Representation of a Movement as a Spatial Interaction
Movements involve three basic categories: freight, people
and information. Representing a movement as a spatial interaction involves
- Locations. A movement is occurring between a location
of origin and a location of destination. i generally
denotes an origin while j is a destination. The representation
of origins and destinations commonly involves centroids.
is an abstraction of the attributes of a zone at a point. This
is of particular relevance when the attributes of the movements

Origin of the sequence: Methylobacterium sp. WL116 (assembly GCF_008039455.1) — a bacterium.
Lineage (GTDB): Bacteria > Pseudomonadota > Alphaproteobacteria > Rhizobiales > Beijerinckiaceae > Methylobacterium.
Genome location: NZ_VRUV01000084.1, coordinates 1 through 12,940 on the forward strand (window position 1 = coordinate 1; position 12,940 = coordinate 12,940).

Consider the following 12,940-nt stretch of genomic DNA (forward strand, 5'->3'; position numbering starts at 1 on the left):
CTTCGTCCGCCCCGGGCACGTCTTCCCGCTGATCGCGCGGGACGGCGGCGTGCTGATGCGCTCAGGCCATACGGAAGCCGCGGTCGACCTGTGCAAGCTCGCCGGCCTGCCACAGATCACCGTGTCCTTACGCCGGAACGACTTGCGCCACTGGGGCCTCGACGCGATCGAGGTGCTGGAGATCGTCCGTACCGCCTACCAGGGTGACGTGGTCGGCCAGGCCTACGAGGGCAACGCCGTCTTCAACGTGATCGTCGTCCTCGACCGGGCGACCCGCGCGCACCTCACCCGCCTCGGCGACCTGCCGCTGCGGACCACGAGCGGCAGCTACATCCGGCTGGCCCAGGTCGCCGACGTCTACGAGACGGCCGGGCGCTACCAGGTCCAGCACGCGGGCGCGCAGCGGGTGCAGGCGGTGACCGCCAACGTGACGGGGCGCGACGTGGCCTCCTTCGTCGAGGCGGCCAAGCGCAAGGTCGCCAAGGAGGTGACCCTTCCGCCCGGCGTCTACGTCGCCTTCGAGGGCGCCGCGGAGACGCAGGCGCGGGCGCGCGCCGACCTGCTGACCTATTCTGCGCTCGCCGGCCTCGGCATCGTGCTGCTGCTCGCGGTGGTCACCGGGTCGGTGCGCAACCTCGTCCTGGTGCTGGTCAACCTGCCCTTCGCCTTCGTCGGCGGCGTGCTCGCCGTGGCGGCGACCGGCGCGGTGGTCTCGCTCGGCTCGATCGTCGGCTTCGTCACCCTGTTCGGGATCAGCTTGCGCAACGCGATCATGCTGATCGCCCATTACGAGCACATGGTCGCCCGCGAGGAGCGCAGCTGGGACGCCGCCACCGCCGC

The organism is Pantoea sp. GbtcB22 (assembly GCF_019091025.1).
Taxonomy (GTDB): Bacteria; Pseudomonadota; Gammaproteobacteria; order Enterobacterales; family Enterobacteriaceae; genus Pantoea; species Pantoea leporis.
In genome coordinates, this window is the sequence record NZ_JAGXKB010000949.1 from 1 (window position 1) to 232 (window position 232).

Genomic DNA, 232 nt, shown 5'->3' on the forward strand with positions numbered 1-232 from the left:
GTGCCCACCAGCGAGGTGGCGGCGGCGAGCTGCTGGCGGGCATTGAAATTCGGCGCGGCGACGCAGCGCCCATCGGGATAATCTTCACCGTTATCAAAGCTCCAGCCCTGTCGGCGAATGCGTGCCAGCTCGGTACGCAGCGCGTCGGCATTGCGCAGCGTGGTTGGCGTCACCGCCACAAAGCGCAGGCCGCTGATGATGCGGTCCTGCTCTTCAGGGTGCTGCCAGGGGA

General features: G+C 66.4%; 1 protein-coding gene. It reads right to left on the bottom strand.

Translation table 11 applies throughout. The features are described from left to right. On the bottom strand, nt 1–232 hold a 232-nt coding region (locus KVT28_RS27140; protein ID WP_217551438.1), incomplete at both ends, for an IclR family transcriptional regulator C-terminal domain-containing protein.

considered are zonal (e.g. ZIP codes, cities, states, etc.) while
the graphic representation of these movements requires specific
origins and destinations. For instance, showing flows between ZIP
codes would implicitly require the generation of one centroid
for each ZIP code.
- Flows. Flows are generally expressed by a valued vector
Tij, representing an interaction between locations
i and j.
- Vectors. On the above figure, two areas, zone i and zone
j, are represented as two centroids, i and j. A
vector Tij links two centroids and has a value
assigned to it (50) which can represents movements such as tons
of freight, numbers of passengers per day, or number of phone